2. DG: Why assume Negri, Lazzarato, etc. are pretending to be Foucault? Taking up a problem does not necessarily entail taking up a conceptual matrix. Negri, for instance, differs from Foucault in many important ways – so many that I feel shocked that that needs to be pointed out. Why reduce one to the other? You’ll only come out with a distorted vision of both and wind up in confusion about what, e.g., “security” (or any other theme held in common) is and does for each, in each project or program. “Properly reading Foucault” means criticizing Foucault and correcting him, and only sometimes confirming him (usually in the realm of the “big picture”). The important readers of Foucault do exactly this, engaging him on the level of his problems, the problems he created or developed – and putting them into variation by relating them to different phenomena and problems inexistent in Foucault’s own time. Negri is clearly one of these important readers, precisely because he does the opposite of what you suggest.

    Apologies for any caustic tone – but people studying Foucault et al ought to be suspicious of themselves when they begin thinking along the lines of “properly” “reading.” Nothing has been more thoroughly brought into question than these notions and their cousins.

  3. Ah, so then you think that Lazzarato is in fact “correcting” Foucault when he interprets him in the way Graeber says that Lazzarato is interpreting him (ie, as talking about a series of stages marked by fundamental breaks in just the way your Foucault cite says not to)? But you are also saying he’s “correcting” him incorrectly? But this makes Graeber wrong, but not Lazzarato?

    I see. It all makes sense now.

  4. Maybe a distinction to be made here — and maybe this is too easy and not even very helpful — is this: reading for creation and reading for correction. Or maybe that’s too oppositional. But I like Kyle’s point, or at least part of what I take him to be getting at, about infidelity. Using Foucault, or whoever, as a springboard but modifying them as needed, a reading for creation.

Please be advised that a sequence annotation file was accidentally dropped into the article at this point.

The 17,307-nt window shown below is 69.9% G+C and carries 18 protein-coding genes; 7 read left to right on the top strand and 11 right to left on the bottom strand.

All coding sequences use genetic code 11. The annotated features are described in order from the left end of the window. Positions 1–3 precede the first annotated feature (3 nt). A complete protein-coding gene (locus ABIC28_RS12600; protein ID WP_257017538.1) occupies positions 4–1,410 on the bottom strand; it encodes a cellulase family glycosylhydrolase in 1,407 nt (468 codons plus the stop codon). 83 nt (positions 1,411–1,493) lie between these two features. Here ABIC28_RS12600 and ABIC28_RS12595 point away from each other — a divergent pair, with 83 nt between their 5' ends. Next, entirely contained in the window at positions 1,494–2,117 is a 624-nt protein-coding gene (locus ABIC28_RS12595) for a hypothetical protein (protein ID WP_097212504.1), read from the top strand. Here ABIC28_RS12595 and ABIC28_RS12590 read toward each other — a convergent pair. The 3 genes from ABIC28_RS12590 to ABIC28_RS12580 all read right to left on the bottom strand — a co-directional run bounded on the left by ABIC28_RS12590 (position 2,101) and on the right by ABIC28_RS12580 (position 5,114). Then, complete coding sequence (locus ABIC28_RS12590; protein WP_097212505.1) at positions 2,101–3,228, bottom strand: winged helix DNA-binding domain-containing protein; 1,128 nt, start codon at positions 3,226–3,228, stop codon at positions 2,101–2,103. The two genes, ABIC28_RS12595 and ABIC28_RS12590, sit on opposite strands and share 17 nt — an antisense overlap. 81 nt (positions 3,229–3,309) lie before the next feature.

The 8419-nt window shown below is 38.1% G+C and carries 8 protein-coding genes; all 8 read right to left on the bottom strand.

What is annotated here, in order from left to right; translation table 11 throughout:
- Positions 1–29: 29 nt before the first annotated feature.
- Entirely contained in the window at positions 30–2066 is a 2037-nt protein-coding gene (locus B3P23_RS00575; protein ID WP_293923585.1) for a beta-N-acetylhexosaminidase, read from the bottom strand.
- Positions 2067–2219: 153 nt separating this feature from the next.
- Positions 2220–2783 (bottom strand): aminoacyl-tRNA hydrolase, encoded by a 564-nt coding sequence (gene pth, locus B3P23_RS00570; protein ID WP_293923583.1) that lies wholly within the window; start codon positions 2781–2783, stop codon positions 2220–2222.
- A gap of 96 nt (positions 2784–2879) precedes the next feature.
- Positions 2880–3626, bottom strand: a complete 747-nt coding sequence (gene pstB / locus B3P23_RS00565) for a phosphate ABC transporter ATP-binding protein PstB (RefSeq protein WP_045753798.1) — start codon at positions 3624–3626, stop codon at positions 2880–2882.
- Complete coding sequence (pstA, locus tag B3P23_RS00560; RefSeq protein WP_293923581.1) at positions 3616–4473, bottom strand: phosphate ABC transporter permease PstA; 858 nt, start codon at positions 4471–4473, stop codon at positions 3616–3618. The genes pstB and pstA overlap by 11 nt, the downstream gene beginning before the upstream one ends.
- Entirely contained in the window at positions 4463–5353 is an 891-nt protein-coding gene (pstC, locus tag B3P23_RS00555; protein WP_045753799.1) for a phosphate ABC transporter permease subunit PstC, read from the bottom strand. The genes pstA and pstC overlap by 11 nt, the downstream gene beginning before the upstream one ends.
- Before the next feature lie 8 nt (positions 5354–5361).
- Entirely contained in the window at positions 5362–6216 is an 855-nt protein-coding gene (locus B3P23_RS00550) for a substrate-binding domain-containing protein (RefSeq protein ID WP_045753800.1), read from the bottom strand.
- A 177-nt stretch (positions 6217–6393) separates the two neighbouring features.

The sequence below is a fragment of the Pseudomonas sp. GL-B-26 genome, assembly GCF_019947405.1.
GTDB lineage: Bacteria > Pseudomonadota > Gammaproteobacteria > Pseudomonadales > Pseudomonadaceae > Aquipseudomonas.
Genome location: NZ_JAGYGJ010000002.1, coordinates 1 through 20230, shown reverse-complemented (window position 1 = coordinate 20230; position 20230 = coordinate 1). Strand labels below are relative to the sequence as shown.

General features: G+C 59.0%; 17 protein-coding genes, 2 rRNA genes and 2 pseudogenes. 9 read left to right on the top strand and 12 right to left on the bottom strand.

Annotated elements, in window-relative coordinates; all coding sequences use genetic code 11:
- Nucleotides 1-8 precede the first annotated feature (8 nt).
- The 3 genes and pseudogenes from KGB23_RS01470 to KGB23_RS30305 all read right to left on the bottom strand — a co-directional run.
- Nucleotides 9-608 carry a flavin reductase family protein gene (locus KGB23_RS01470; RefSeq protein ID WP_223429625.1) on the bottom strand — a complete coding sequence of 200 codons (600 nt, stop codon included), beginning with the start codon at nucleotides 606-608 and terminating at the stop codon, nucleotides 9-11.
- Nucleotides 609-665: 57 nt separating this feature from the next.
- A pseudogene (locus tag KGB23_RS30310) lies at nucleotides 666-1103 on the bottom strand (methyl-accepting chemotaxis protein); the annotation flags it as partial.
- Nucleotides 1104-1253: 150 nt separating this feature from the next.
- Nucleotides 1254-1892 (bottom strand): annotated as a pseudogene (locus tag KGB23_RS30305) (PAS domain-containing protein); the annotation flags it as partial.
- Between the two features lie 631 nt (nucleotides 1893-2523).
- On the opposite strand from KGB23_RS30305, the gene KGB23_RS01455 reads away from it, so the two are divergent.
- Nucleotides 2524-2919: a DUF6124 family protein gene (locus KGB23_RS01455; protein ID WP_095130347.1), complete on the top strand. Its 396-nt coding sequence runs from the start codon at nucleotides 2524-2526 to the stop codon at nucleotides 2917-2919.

Of course, my post in general is probably a corrective reading. Correcting the correction, I guess. But what I had hoped to get at a bit was the effect of the original correction, which in this case I think is a conservatizing one: insisting on capital’s continuity, not arguing against, e.g., Lazzarato’s concepts so much as pointing out error and emphasizing their personal messianism, etc.

  5. If by using simplicity and reductionism we get to discount the idea of systemic change, then: Down with the Revolution. It won’t succeed.

    This may be the implicit suggestion in arguments like Graeber. It’s different from the apologist in that it doesn’t need to weigh the good and bad about the system. It simply relies on an argument of practicability: It can’t be done, so don’t bother.

    I doubt, however, if arguments like this come out consciously, as though planned. When one is inside the system that encourages precisely this kind of thinking (simplicity, reductionism, partial knowledge but systematic ignorance), then it is all too easy to deploy such critiques, esp. if one identifies with what s/he is defending. Why don’t we use a Marxist term to undermine Graeber’s argument here: Fetishism. Or a Foucaultian one: Power/Knowledge.

  6. hi Eric,

    I started a comment but it got so long I felt it was rude to leave it here and instead put it up as a blog post. Hope you’re well.

    take care,